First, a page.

Jan 5, 2023
SILVER SPRING, Md — HIAS today assailed President Biden’s deeply flawed and outrageously inequitable plan to expand Title 42 border expulsions of asylum seekers, while allowing up to 30,000 people from Cuba, Haiti, and Nicaragua who have sponsors in the U.S. to enter the country temporarily as humanitarian parolees — but only if they fly to U.S. airports. The plan is similar to another flawed initiative the administration launched in October 2022 to admit up to 24,000 Venezuelans, while expelling a much larger number under Title 42, a World War II-era public health law that has led to more than two million expulsions under both the current and the previous administration since it was invoked in March of 2020.
Under the new program, asylum seekers from Cuba, Haiti, and Nicaragua who cross the U.S. border between points of entry would be immediately expelled to Mexico, in coordination with Mexican authorities, who also agreed to accept Venezuelan asylum seekers expelled under the program launched in October. The Department of Homeland Security says people who cannot be expelled under Title 42 will be subject to expedited removal to their countries of origin and will face a five-year reentry ban. DHS officials say these new measures are part of the preparation for the end of Title 42, which currently remains in effect subject to a number of court orders.
“Today’s announcement is, sadly, yet another example of the kind of band-aid approach that favors select groups in an ad hoc manner, instead of the comprehensive effort we need to fix systemic problems at the border,” said HIAS Vice President of U.S. Policy and Advocacy Naomi Steinberg. “While we applaud the administration for making a commitment to welcome 20,000 refugees from Latin American and Caribbean countries through the U.S. refugee resettlement program during Fiscal Years 2023 and 2024, we remain troubled that the administration will give preferential treatment to small numbers of Cubans, Haitians and Nicaraguans, while expanding Title 42 expulsions for a much larger number of others. This administration is increasingly offering temporary protection as a quid pro quo for denying it to thousands of others, which is unacceptable.”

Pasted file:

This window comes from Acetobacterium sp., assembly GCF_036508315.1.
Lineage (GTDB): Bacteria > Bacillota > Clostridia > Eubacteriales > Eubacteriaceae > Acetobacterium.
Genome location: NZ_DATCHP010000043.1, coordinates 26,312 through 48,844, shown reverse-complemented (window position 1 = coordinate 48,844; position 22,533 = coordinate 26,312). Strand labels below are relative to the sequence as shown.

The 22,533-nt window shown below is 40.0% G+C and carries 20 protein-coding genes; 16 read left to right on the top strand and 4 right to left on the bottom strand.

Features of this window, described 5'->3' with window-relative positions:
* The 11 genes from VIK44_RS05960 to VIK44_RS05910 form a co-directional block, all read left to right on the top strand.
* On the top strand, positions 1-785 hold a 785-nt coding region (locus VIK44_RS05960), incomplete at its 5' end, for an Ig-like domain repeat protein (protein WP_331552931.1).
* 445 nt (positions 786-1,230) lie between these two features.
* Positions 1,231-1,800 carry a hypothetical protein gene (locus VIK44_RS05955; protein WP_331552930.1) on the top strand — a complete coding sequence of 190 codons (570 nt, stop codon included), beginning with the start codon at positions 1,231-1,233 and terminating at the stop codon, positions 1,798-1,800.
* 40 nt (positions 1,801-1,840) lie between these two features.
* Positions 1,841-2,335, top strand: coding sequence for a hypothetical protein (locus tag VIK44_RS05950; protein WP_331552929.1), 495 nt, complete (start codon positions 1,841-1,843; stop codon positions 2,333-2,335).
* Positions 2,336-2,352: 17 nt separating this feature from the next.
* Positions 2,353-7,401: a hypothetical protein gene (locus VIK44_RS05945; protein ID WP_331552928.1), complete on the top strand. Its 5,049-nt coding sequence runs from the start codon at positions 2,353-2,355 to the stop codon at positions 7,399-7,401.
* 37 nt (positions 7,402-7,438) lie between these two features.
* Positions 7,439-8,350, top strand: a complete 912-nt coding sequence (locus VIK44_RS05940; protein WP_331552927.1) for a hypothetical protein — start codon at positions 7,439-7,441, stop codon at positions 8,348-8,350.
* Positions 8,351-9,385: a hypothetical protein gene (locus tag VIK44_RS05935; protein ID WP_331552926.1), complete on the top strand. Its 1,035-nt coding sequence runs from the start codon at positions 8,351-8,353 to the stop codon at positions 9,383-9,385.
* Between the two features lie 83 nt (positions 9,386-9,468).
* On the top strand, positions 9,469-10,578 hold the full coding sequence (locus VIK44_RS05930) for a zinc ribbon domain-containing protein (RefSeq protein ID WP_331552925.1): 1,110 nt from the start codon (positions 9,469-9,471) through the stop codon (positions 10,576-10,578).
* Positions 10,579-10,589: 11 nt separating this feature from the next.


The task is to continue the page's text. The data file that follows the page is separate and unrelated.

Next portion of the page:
Steinberg continued, “We are deeply unsettled by the introduction of a third country transit ban that will make asylum seekers ineligible for the new parole program if they enter the U.S., Mexico, or Panama without authorization. We also remain concerned about the continuing expansion of parole plans that make access to protection in the U.S. contingent upon outrageous requirements that asylum seekers must purchase expensive airline tickets and fly to U.S. airports in order to apply. These measures effectively shut out the most vulnerable asylum seekers who don’t have the means or connections to apply for the parole program.”
“Furthermore, the existing Uniting for Ukraine and Operation Allies Welcome programs have demonstrated problems with the administration’s reliance on humanitarian parole without long-term improvements to the backlogged asylum system,” Steinberg said. “Afghan evacuees are still in legal limbo after Congress failed to pass the Afghan Adjustment Act to create pathways to permanent residence and citizenship, and now we’re expanding our use of parole for other populations as part of a political trade-off with objectionable measures aimed at bolstering border security. We need to see the administration’s long-term plan to ensure that all those admitted to the U.S. as parolees have meaningful opportunities for sustained protection and the ability to build new lives once they are here.”
HIAS President and CEO Mark Hetfield added, “While President Biden’s plan to deny asylum and expand the use of parole is unacceptable, HIAS fully embraces his repeated call to Congress for comprehensive immigration reform, as America’s broken immigration system requires a complete legislative overhaul, not band-aids applied by the White House. In the meantime, during this global refugee crisis, President Biden’s border plan to deny access to asylum to those who flee is particularly egregious. As the president himself said in his inaugural address, the United States must lead by the power of our example, not just by the example of our power. HIAS is particularly concerned that President Biden violates this pledge while invoking the memory of Jews fleeing from Nazi Germany. The international refugee protection regime arose from the ashes of the Holocaust to ensure that never again would people be trapped inside their country of persecution. President Biden’s plan rolls back that commitment.”
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Jan 5, 2023